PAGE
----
Civil War Page


There can be little doubt that the Civil War was the turning point in the history of the Republic. In 1860, we were little more than an advanced third world country (the Duke of Wellington wasn't the only one who was surprised when we won the war with Mexico 15 years before). Five years later we had the second largest army in the world, the only major force of ironclads, an industrial base, an extensive railroad system. The constitutional system was profoundly changed by the adoption--by rather irregular means--of the 13th, 14th, and 15th Amendments. We had committed to a transcontinental railway and to populating the western 2/3 of the nation by immigration. As Oswald Spengler remarked, the U.S. was not formed by the events of 1776, but in the cataclysm of 1861-65. 624,000 men died in the process--1.6% of the entire population, about one out of every twenty adult males in the nation--and entire regions were laid waste (the northern third of Virginia was, according to witnesses, virtually destroyed). One simple comparison: the 1862 battle of Shiloh killed more Americans than had died in all wars combined to that date: the complete toll of the four years (624,392 dead) exceeded our total deaths in both world wars (116,516, 405,399) plus Korea and Vietnam.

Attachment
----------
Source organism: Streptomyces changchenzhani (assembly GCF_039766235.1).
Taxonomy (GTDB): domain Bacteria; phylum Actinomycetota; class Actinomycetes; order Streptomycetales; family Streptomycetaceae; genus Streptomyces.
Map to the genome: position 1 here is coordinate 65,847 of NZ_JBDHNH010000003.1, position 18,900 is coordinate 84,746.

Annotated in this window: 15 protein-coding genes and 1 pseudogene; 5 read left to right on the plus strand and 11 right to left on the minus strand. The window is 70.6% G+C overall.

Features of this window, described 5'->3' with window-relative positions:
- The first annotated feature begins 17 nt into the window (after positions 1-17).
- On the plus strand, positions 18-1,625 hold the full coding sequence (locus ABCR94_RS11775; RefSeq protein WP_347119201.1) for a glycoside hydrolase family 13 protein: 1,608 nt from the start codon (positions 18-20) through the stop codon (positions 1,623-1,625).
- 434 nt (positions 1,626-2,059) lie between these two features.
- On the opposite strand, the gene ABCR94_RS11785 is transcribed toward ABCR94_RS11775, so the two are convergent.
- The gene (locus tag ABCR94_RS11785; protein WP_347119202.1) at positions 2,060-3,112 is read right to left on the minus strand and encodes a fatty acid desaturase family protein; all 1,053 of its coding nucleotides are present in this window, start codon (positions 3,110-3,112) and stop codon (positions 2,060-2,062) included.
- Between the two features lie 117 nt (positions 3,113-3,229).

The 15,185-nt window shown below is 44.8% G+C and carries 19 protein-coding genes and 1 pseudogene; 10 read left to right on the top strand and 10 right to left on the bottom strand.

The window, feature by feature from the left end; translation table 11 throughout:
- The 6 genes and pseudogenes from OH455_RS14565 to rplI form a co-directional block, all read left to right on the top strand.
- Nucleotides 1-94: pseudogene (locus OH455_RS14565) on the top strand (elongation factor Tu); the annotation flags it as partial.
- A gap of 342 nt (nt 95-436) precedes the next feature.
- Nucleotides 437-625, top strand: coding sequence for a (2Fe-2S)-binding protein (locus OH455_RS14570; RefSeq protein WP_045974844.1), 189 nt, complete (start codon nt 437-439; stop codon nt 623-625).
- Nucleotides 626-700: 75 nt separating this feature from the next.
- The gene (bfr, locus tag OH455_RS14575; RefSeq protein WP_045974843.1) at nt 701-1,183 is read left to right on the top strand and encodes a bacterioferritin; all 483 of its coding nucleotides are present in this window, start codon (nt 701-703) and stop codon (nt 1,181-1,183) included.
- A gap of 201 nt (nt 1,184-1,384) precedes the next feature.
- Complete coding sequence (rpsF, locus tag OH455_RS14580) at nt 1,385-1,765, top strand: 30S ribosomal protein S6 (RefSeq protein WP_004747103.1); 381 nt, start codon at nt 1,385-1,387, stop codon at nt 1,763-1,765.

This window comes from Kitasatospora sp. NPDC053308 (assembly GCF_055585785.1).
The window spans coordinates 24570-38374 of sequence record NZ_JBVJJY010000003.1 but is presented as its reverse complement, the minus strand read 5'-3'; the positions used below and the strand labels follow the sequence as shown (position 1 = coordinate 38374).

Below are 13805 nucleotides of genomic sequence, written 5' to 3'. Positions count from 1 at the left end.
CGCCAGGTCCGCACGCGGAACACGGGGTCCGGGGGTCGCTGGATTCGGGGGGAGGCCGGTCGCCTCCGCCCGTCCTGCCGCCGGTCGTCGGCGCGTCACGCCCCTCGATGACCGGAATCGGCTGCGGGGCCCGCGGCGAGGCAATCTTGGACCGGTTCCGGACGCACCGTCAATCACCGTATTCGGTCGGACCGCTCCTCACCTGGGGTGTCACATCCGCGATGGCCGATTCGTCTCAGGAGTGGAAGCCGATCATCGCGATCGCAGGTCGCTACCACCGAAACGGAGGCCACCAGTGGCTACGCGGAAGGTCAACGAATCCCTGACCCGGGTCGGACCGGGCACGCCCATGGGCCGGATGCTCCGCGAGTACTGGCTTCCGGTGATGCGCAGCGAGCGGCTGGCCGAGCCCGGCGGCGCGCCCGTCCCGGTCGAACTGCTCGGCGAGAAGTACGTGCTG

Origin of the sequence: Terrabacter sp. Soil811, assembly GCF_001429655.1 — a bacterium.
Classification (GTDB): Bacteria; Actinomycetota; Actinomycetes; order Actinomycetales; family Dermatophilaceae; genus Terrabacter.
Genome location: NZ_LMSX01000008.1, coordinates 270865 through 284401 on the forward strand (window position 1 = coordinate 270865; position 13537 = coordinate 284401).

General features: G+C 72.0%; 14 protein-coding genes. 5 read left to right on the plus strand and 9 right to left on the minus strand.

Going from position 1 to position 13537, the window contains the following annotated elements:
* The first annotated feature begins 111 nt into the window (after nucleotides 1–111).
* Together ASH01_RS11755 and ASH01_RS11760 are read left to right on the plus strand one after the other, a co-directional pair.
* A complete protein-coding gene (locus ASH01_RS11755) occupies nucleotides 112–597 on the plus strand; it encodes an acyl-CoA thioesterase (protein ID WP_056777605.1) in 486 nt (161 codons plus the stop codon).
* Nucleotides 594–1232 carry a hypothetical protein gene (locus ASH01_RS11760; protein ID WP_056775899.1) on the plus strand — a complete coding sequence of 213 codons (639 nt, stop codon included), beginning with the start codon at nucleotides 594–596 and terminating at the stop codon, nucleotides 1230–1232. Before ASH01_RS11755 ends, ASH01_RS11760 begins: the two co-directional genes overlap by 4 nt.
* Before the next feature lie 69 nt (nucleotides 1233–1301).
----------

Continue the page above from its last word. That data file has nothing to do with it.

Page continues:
For a history of the trials of one band of men--the five hundred men from the Saginaw/Frankenmuth area of Michigan who enlisted in the Second Michigan Infantry--click here. I have a photographs of some of the positions they held on the North Anna and Pamunkey, and of the precise area where the Second Michigan charged at Cold Harbor, and of a tour of the battlesite and of Arlington by some of their descendants.

For the tale of one veteran of the 49th Illinois, click here.

For a chronicle of the Dutchers and Lamberts of Michigan, and the dozen men they sent to Union armies, click here.

I've also posted tips on researching your civil war ancestors.

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dthardy@mindspring.com